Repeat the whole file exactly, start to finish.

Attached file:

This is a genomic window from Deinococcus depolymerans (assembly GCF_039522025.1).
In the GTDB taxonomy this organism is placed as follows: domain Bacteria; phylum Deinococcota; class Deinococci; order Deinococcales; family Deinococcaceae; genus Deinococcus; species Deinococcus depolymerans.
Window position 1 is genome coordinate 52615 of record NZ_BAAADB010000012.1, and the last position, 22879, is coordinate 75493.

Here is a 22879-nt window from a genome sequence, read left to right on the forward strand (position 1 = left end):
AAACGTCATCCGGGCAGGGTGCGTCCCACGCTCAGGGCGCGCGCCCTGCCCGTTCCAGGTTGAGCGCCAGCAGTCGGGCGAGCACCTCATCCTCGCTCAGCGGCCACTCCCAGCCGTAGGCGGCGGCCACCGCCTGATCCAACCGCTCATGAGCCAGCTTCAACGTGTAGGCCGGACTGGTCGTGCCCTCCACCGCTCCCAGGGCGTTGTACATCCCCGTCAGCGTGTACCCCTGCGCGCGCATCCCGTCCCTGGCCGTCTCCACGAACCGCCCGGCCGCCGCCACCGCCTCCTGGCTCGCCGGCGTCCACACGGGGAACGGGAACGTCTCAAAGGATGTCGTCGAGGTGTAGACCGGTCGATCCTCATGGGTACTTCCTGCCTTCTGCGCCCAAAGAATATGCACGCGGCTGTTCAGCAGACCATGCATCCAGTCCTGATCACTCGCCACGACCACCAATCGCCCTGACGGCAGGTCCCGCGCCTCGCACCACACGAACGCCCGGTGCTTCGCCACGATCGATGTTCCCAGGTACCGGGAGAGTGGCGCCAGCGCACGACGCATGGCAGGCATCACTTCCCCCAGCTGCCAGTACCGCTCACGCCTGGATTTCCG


This is a genomic window from Deinococcus depolymerans (assembly GCF_039522025.1).
In the GTDB taxonomy this organism is placed as follows: domain Bacteria; phylum Deinococcota; class Deinococci; order Deinococcales; family Deinococcaceae; genus Deinococcus; species Deinococcus depolymerans.
Window position 1 is genome coordinate 52615 of record NZ_BAAADB010000012.1, and the last position, 22879, is coordinate 75493.

Here is a 22879-nt window from a genome sequence, read left to right on the forward strand (position 1 = left end):
AAACGTCATCCGGGCAGGGTGCGTCCCACGCTCAGGGCGCGCGCCCTGCCCGTTCCAGGTTGAGCGCCAGCAGTCGGGCGAGCACCTCATCCTCGCTCAGCGGCCACTCCCAGCCGTAGGCGGCGGCCACCGCCTGATCCAACCGCTCATGAGCCAGCTTCAACGTGTAGGCCGGACTGGTCGTGCCCTCCACCGCTCCCAGGGCGTTGTACATCCCCGTCAGCGTGTACCCCTGCGCGCGCATCCCGTCCCTGGCCGTCTCCACGAACCGCCCGGCCGCCGCCACCGCCTCCTGGCTCGCCGGCGTCCACACGGGGAACGGGAACGTCTCAAAGGATGTCGTCGAGGTGTAGACCGGTCGATCCTCATGGGTACTTCCTGCCTTCTGCGCCCAAAGAATATGCACGCGGCTGTTCAGCAGACCATGCATCCAGTCCTGATCACTCGCCACGACCACCAATCGCCCTGACGGCAGGTCCCGCGCCTCGCACCACACGAACGCCCGGTGCTTCGCCACGATCGATGTTCCCAGGTACCGGGAGAGTGGCGCCAGCGCACGACGCATGGCAGGCATCACTTCCCCCAGCTGCCAGTACCGCTCACGCCTGGATTTCCG